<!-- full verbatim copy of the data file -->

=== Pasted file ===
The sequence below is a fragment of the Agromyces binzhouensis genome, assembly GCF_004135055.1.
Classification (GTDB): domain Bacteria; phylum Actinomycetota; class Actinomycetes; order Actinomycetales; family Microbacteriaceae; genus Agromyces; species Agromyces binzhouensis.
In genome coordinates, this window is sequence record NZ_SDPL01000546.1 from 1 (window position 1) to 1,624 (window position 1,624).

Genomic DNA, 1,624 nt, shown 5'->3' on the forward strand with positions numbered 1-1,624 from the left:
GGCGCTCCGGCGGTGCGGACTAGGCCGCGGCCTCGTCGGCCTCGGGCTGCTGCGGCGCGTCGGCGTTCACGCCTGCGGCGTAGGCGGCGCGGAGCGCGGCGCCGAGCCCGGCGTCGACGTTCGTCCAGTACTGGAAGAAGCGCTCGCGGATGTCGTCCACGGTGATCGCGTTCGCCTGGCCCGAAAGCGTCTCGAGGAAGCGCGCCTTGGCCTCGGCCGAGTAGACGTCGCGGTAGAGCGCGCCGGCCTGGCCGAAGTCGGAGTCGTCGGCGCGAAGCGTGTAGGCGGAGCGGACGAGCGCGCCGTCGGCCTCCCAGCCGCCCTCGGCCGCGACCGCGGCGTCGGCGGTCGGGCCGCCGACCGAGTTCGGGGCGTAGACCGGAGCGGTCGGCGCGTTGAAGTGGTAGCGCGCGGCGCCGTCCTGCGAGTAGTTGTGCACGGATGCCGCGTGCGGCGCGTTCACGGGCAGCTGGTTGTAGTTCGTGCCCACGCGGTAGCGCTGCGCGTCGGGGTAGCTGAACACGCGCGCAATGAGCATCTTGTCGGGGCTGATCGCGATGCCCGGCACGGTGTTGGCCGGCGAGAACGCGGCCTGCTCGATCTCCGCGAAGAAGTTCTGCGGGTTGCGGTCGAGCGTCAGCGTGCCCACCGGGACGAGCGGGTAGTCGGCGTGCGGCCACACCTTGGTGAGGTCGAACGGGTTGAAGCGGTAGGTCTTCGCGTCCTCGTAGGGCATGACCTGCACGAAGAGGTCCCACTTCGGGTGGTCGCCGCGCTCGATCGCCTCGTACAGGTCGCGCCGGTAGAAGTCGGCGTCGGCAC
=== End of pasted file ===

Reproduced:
The sequence below is a fragment of the Agromyces binzhouensis genome, assembly GCF_004135055.1.
Classification (GTDB): domain Bacteria; phylum Actinomycetota; class Actinomycetes; order Actinomycetales; family Microbacteriaceae; genus Agromyces; species Agromyces binzhouensis.
In genome coordinates, this window is sequence record NZ_SDPL01000546.1 from 1 (window position 1) to 1,624 (window position 1,624).

Genomic DNA, 1,624 nt, shown 5'->3' on the forward strand with positions numbered 1-1,624 from the left:
GGCGCTCCGGCGGTGCGGACTAGGCCGCGGCCTCGTCGGCCTCGGGCTGCTGCGGCGCGTCGGCGTTCACGCCTGCGGCGTAGGCGGCGCGGAGCGCGGCGCCGAGCCCGGCGTCGACGTTCGTCCAGTACTGGAAGAAGCGCTCGCGGATGTCGTCCACGGTGATCGCGTTCGCCTGGCCCGAAAGCGTCTCGAGGAAGCGCGCCTTGGCCTCGGCCGAGTAGACGTCGCGGTAGAGCGCGCCGGCCTGGCCGAAGTCGGAGTCGTCGGCGCGAAGCGTGTAGGCGGAGCGGACGAGCGCGCCGTCGGCCTCCCAGCCGCCCTCGGCCGCGACCGCGGCGTCGGCGGTCGGGCCGCCGACCGAGTTCGGGGCGTAGACCGGAGCGGTCGGCGCGTTGAAGTGGTAGCGCGCGGCGCCGTCCTGCGAGTAGTTGTGCACGGATGCCGCGTGCGGCGCGTTCACGGGCAGCTGGTTGTAGTTCGTGCCCACGCGGTAGCGCTGCGCGTCGGGGTAGCTGAACACGCGCGCAATGAGCATCTTGTCGGGGCTGATCGCGATGCCCGGCACGGTGTTGGCCGGCGAGAACGCGGCCTGCTCGATCTCCGCGAAGAAGTTCTGCGGGTTGCGGTCGAGCGTCAGCGTGCCCACCGGGACGAGCGGGTAGTCGGCGTGCGGCCACACCTTGGTGAGGTCGAACGGGTTGAAGCGGTAGGTCTTCGCGTCCTCGTAGGGCATGACCTGCACGAAGAGGTCCCACTTCGGGTGGTCGCCGCGCTCGATCGCCTCGTACAGGTCGCGCCGGTAGAAGTCGGCGTCGGCAC